Tax, spending divide hampers deficit cut push
WASHINGTON (Reuters) - Two more proposals to cut the budget deficit emerged on Monday, underscoring a deep divide on taxes and spending that is likely to blunt the impact of a plan due in two days from a presidential panel.
The deficit and the national debt have soared in recent years.
The White House sharpened its focus on the issue on Monday, saying President Barack Obama will propose a two-year freeze on the pay of civilian federal workers.
The freeze would be more of a gesture than a substantive change, however, saving $2 billion from the current year's estimated $3.8 trillion budget.
Annual budget deficits in recent years have approached 10 percent of GDP, the highest levels seen since World War II, adding steadily to the record $13.6 trillion U.S. debt.
Assigned to come up with a comprehensive deficit strategy, a commission was set up earlier this year by Obama. It will meet on Wednesday to release and discuss a final report.
Commission members talked by telephone about their views over the Thanksgiving holiday. They had been expected to meet on Tuesday, but the commission said on Monday only one-on-one meetings between the co-chairman and members will occur then.
Little progress was seen for now on bridging a split between Democratic commission members who want to raise taxes and protect social program spending, versus Republicans opposed to tax increases and supportive of sharper spending cuts.
The Medicare and Medicaid health programs -- major drivers of long-term deficits -- are points of contention, as are defense spending, Social Security pensions, and politically sensitive tax breaks such as the mortgage interest deduction.
The chairmen of the Obama commission -- former Republican Senator Alan Simpson and Erskine Bowles, who was chief of staff for President Bill Clinton -- on November 10 unveiled their own set of recommendations. These, with revisions still being negotiated, were expected to form the basis of a final report to be voted on by the commission on Wednesday.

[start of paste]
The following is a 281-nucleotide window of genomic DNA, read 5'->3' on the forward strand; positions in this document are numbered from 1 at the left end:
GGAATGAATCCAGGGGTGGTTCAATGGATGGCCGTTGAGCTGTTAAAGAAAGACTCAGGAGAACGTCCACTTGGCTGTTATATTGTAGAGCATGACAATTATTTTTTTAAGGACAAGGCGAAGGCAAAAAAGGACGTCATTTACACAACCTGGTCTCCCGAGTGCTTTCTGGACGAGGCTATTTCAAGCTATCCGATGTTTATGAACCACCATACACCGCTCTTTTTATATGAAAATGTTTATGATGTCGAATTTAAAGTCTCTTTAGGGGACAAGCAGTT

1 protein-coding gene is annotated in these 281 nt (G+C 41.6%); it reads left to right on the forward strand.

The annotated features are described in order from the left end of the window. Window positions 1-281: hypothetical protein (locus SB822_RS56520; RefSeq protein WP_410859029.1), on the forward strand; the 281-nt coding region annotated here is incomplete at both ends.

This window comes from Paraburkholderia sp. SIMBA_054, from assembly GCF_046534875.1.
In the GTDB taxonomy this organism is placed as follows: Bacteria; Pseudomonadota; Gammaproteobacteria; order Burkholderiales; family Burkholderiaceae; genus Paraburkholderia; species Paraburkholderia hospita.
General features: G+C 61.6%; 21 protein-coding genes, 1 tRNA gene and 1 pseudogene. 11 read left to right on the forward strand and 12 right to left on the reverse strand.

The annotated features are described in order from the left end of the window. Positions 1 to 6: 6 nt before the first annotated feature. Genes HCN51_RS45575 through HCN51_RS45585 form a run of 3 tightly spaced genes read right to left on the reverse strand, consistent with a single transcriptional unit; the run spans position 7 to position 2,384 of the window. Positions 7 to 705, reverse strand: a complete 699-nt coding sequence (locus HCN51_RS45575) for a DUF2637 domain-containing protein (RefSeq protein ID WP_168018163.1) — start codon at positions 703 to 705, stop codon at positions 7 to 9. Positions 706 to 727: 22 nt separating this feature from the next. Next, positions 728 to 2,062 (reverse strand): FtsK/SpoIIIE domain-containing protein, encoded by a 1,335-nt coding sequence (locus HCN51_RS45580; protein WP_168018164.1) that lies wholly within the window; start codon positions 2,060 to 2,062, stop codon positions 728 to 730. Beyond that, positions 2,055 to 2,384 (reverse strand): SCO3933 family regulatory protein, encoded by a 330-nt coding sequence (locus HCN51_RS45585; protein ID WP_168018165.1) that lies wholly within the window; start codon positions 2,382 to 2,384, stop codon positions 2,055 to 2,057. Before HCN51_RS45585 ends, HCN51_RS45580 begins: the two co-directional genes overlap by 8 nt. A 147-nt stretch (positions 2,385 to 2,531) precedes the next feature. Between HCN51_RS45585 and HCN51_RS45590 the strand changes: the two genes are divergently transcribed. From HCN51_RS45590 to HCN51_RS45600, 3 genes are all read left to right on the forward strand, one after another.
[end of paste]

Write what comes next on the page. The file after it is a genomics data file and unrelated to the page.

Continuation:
Most experts on the budget deficit agree that both tax increases and spending cuts are needed in any serious strategy to tackle the deficit and the fast-mounting national debt. But agreement on that has eluded the commission so far.
LIBERAL GROUPS UNVEIL REPORTS
A separate report issued on Monday by Our Fiscal Security, a coalition of liberal groups, called for restraining healthcare cost growth, cutting defense spending, and raising the cap on earnings subject to Social Security taxation.
It also recommended taxing capital gains and dividends as ordinary income, instead of at the present lower rate of 15 percent; capping itemized deductions; changing the charitable giving deduction to a credit, and limiting the deductibility of corporate debt interest payments for financial firms.
Our Fiscal Security includes the following groups: the Economic Policy Institute, The Century Foundation and Demos.
They additionally urged a financial speculation tax; a tax on roughly 60 major financial institutions with assets above $50 billion that benefited from 2008's Wall Street bailouts; a tax surcharge on millionaires, and a higher gasoline tax.
Another liberal group -- the Citizens' Commission on Jobs, Deficits and America's Economic Future -- put forward some similar proposals to "accelerate the economic recovery while achieving a stable and sustainable level of debt by 2015."
It said any plan to cut the deficit should be deferred until unemployment, running at 9.6 percent, drops to 5.5 percent. Otherwise, spending cuts and tax hikes could undermine the nation's fragile economic recovery, it said.
The group called for more federal aid to states, new steps to spur bank lending and expiration at year-end of tax cuts for the wealthy put in place by former President George W. Bush.
"We must remove Social Security from 'deficit cutting' exercises, increase its revenues, provide modest benefit increases, and assure the public that its $2.6 trillion trust fund assets will not be used for other purposes," it added.
(Reporting by Kevin Drawbaugh; Editing by Jan Paschal)